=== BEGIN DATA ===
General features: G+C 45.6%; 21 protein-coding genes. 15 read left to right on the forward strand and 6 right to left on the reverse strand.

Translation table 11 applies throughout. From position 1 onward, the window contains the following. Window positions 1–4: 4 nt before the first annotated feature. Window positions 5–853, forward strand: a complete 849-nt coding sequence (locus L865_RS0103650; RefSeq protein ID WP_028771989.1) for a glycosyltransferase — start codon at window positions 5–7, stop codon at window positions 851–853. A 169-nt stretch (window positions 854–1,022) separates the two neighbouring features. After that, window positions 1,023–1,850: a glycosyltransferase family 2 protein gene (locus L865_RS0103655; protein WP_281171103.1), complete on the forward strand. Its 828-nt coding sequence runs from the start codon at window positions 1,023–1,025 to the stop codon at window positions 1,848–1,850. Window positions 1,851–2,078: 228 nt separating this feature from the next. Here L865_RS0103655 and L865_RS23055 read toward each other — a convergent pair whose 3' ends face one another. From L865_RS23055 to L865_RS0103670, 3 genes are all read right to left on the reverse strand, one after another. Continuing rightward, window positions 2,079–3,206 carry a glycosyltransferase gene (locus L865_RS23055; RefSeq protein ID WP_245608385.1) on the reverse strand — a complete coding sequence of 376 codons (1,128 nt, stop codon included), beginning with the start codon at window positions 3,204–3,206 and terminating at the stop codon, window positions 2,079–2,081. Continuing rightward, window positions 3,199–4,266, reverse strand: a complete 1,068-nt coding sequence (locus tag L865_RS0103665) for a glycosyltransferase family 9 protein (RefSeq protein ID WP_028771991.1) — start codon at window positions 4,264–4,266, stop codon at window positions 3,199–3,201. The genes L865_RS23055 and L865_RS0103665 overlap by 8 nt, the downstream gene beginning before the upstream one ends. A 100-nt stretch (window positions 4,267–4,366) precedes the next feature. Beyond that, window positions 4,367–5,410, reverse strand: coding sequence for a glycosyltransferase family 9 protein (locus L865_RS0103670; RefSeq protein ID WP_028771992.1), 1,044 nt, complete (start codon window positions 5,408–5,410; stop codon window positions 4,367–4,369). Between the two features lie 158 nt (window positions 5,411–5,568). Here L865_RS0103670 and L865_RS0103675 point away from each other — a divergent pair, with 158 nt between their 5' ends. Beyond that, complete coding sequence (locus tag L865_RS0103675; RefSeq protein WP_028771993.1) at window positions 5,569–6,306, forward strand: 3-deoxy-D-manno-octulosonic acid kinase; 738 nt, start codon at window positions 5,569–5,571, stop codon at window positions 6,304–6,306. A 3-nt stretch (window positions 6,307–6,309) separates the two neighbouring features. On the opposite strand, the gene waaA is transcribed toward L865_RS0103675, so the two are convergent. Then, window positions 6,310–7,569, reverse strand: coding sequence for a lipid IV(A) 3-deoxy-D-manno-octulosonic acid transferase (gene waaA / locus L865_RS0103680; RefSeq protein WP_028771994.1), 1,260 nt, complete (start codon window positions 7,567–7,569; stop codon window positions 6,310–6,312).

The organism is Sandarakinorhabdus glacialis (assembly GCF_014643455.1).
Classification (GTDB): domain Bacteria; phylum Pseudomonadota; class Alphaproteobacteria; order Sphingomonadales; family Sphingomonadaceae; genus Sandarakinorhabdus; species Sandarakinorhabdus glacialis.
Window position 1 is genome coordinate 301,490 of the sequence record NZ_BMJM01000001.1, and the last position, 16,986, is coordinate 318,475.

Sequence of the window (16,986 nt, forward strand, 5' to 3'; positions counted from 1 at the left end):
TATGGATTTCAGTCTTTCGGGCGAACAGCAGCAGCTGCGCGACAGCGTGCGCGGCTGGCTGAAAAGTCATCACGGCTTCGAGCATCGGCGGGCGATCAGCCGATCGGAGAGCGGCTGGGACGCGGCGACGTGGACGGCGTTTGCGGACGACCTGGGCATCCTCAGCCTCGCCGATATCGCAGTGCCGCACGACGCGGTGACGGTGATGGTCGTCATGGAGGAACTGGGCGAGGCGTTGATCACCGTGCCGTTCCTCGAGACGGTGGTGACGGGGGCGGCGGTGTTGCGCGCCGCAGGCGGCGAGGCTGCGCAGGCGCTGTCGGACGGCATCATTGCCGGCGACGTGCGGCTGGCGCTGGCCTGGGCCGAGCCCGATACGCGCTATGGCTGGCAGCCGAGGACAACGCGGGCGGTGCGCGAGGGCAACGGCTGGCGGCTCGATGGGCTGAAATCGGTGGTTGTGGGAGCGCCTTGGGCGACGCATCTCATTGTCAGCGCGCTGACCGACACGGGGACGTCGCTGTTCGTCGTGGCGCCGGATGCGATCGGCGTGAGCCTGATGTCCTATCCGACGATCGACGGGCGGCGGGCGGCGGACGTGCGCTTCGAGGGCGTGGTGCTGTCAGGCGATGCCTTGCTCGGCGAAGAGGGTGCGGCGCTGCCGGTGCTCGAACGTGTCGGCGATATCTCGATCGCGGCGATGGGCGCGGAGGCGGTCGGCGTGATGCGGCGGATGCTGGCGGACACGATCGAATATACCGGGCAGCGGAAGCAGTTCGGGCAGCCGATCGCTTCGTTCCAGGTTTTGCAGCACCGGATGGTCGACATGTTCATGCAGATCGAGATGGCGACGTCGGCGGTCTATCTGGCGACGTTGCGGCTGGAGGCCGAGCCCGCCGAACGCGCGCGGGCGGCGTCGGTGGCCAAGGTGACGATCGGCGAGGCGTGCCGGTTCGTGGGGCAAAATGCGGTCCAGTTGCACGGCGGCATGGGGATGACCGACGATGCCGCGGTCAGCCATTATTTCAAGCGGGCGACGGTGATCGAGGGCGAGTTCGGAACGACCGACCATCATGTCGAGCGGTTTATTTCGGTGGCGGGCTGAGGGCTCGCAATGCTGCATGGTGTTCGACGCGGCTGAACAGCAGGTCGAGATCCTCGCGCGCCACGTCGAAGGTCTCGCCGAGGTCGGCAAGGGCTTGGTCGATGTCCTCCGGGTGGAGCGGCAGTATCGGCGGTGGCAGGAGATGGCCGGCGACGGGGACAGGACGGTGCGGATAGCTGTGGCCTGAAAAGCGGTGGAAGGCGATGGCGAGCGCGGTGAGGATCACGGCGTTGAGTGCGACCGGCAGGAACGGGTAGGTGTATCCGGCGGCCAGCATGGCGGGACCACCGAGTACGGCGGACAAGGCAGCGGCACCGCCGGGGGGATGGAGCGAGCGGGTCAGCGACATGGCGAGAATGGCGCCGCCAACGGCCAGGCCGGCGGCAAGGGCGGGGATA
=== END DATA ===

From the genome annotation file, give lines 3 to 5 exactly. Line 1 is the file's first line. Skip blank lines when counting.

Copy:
The organism is Sandarakinorhabdus glacialis (assembly GCF_014643455.1).
Classification (GTDB): domain Bacteria; phylum Pseudomonadota; class Alphaproteobacteria; order Sphingomonadales; family Sphingomonadaceae; genus Sandarakinorhabdus; species Sandarakinorhabdus glacialis.
Window position 1 is genome coordinate 301,490 of the sequence record NZ_BMJM01000001.1, and the last position, 16,986, is coordinate 318,475.